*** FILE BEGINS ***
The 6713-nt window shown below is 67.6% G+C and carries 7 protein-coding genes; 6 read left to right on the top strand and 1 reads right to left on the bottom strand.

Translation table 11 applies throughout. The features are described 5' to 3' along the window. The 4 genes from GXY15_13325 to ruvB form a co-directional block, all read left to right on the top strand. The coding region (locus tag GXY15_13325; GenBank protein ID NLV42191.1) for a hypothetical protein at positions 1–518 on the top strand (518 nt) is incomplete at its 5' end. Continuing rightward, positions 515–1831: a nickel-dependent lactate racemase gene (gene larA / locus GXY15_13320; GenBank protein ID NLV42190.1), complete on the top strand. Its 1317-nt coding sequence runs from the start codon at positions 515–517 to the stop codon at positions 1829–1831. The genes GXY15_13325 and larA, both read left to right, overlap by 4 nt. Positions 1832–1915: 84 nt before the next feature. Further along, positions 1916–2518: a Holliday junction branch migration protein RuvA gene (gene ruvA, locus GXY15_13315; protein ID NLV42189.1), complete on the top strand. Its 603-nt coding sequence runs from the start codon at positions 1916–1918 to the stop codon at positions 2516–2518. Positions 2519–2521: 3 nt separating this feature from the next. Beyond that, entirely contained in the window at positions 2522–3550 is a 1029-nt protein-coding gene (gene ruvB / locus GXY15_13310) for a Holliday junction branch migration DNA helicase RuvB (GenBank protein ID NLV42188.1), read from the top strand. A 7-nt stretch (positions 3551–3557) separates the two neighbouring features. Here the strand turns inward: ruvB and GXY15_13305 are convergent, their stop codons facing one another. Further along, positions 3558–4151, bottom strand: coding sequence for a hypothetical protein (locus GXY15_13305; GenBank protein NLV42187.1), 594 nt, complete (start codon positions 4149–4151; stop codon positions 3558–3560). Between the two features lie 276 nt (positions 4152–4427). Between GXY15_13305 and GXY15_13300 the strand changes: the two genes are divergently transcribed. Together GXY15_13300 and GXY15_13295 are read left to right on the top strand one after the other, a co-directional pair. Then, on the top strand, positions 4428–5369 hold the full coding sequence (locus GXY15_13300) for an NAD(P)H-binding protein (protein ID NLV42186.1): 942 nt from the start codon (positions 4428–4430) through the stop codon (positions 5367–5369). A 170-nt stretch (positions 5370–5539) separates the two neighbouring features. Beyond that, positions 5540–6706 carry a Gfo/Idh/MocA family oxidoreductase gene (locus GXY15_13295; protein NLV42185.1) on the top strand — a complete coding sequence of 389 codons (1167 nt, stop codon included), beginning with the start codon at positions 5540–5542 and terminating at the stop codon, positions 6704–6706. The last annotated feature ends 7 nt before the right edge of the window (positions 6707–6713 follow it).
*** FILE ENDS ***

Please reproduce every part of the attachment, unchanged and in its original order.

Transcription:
The 6713-nt window shown below is 67.6% G+C and carries 7 protein-coding genes; 6 read left to right on the top strand and 1 reads right to left on the bottom strand.

Translation table 11 applies throughout. The features are described 5' to 3' along the window. The 4 genes from GXY15_13325 to ruvB form a co-directional block, all read left to right on the top strand. The coding region (locus tag GXY15_13325; GenBank protein ID NLV42191.1) for a hypothetical protein at positions 1–518 on the top strand (518 nt) is incomplete at its 5' end. Continuing rightward, positions 515–1831: a nickel-dependent lactate racemase gene (gene larA / locus GXY15_13320; GenBank protein ID NLV42190.1), complete on the top strand. Its 1317-nt coding sequence runs from the start codon at positions 515–517 to the stop codon at positions 1829–1831. The genes GXY15_13325 and larA, both read left to right, overlap by 4 nt. Positions 1832–1915: 84 nt before the next feature. Further along, positions 1916–2518: a Holliday junction branch migration protein RuvA gene (gene ruvA, locus GXY15_13315; protein ID NLV42189.1), complete on the top strand. Its 603-nt coding sequence runs from the start codon at positions 1916–1918 to the stop codon at positions 2516–2518. Positions 2519–2521: 3 nt separating this feature from the next. Beyond that, entirely contained in the window at positions 2522–3550 is a 1029-nt protein-coding gene (gene ruvB / locus GXY15_13310) for a Holliday junction branch migration DNA helicase RuvB (GenBank protein ID NLV42188.1), read from the top strand. A 7-nt stretch (positions 3551–3557) separates the two neighbouring features. Here the strand turns inward: ruvB and GXY15_13305 are convergent, their stop codons facing one another. Further along, positions 3558–4151, bottom strand: coding sequence for a hypothetical protein (locus GXY15_13305; GenBank protein NLV42187.1), 594 nt, complete (start codon positions 4149–4151; stop codon positions 3558–3560). Between the two features lie 276 nt (positions 4152–4427). Between GXY15_13305 and GXY15_13300 the strand changes: the two genes are divergently transcribed. Together GXY15_13300 and GXY15_13295 are read left to right on the top strand one after the other, a co-directional pair. Then, on the top strand, positions 4428–5369 hold the full coding sequence (locus GXY15_13300) for an NAD(P)H-binding protein (protein ID NLV42186.1): 942 nt from the start codon (positions 4428–4430) through the stop codon (positions 5367–5369). A 170-nt stretch (positions 5370–5539) separates the two neighbouring features. Beyond that, positions 5540–6706 carry a Gfo/Idh/MocA family oxidoreductase gene (locus GXY15_13295; protein NLV42185.1) on the top strand — a complete coding sequence of 389 codons (1167 nt, stop codon included), beginning with the start codon at positions 5540–5542 and terminating at the stop codon, positions 6704–6706. The last annotated feature ends 7 nt before the right edge of the window (positions 6707–6713 follow it).